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h264 levels

DVDs max out at high 3.1. You don't need 3.2 on DVDs because that is the first level that accepts 720p.

Blu-ray at high 4.1. You can go higher if you want, it's your preference. :)

h264 levels: comparison

  • “Main” adds
    • CABAC Entropy Coding (link)
    • Interlaced Coding (PicAFF, MBAFF)
    • B slices
  • “High” adds
    • 4:0:0 Monochrome
    • 8×8 vs 4×4 Transform Adaptivity
    • Quantization Scaling Matrices
    • Separate Cb and Cr QP control


Keep it simple (for DVDs): use film or animation. For old movies or sources that have artifacts already, use grain or you risk making it even worse.

Choosing a preset

Short answer: just use medium, and tweak settings somewhere else.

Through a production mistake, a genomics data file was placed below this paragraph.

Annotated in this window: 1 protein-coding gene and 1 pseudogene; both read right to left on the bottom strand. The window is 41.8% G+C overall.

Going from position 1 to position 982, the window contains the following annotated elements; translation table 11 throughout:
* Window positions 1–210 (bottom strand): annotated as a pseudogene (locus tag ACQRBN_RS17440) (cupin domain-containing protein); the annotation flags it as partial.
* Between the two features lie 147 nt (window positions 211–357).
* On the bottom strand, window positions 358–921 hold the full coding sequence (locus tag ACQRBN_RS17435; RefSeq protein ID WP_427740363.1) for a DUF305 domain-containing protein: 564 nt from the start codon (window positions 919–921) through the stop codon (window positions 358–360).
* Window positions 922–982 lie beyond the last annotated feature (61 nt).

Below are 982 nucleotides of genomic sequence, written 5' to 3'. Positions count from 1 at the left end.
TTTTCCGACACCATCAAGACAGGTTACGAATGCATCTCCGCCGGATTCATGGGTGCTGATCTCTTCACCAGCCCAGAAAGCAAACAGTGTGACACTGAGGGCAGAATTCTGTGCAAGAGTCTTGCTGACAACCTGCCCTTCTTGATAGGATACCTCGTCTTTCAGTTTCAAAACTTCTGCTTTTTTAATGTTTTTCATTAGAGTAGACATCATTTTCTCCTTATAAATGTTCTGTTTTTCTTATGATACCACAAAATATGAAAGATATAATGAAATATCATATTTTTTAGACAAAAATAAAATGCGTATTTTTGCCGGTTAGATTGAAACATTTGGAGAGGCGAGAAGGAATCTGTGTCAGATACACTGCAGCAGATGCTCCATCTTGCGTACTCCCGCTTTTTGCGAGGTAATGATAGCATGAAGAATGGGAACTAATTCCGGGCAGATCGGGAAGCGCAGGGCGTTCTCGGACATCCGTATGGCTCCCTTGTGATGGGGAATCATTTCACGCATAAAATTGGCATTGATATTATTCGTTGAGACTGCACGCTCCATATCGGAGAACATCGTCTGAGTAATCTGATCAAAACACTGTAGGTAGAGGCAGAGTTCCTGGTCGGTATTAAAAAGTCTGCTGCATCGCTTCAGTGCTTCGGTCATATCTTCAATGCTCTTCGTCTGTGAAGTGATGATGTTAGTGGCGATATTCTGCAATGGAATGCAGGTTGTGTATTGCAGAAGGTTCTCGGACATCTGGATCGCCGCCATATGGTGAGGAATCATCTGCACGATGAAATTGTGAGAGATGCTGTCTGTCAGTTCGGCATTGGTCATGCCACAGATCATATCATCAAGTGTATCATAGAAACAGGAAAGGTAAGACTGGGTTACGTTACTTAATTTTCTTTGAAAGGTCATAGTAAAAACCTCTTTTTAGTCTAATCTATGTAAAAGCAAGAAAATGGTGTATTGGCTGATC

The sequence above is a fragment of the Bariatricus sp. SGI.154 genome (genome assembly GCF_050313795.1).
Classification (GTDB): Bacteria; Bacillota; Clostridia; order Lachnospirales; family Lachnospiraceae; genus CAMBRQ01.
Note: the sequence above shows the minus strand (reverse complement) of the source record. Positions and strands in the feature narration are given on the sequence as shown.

Choose the preset that you can stand waiting for. :)

Two-pass encoding

Use a two-pass encode if you want to meet a specific filesize or constant bitrate.

preset comparison gains

  • medium to slow, 5 to 10% quality gain
  • slow to slower, 5%
  • slower to veryslow, 3%
  • veryslow to placebo, 1%


“All of this combines to make animation at first glance deceptively easy–but in reality quite difficult–to encode.” So true!

His tests on x264

x264 (r1206)
Video format: H.264/AVC High Profile
Settings: –preset placebo –tune ssim –rc-lookahead 250, two-pass

Note: Don't use animation tune on CGI.

motion estimation comparison

See this forum post on an excellent visual comparison between mostion estimation settings.

For quick reference, here's what the x264 presets use:

  • diamond (dia): ultrafast, superfast
  • hexagon (hex): veryfast, faster, fast, medium
  • uneven multi-hexagon (umh): slow, slower, veryslow
  • exhaustive (tesa): placebo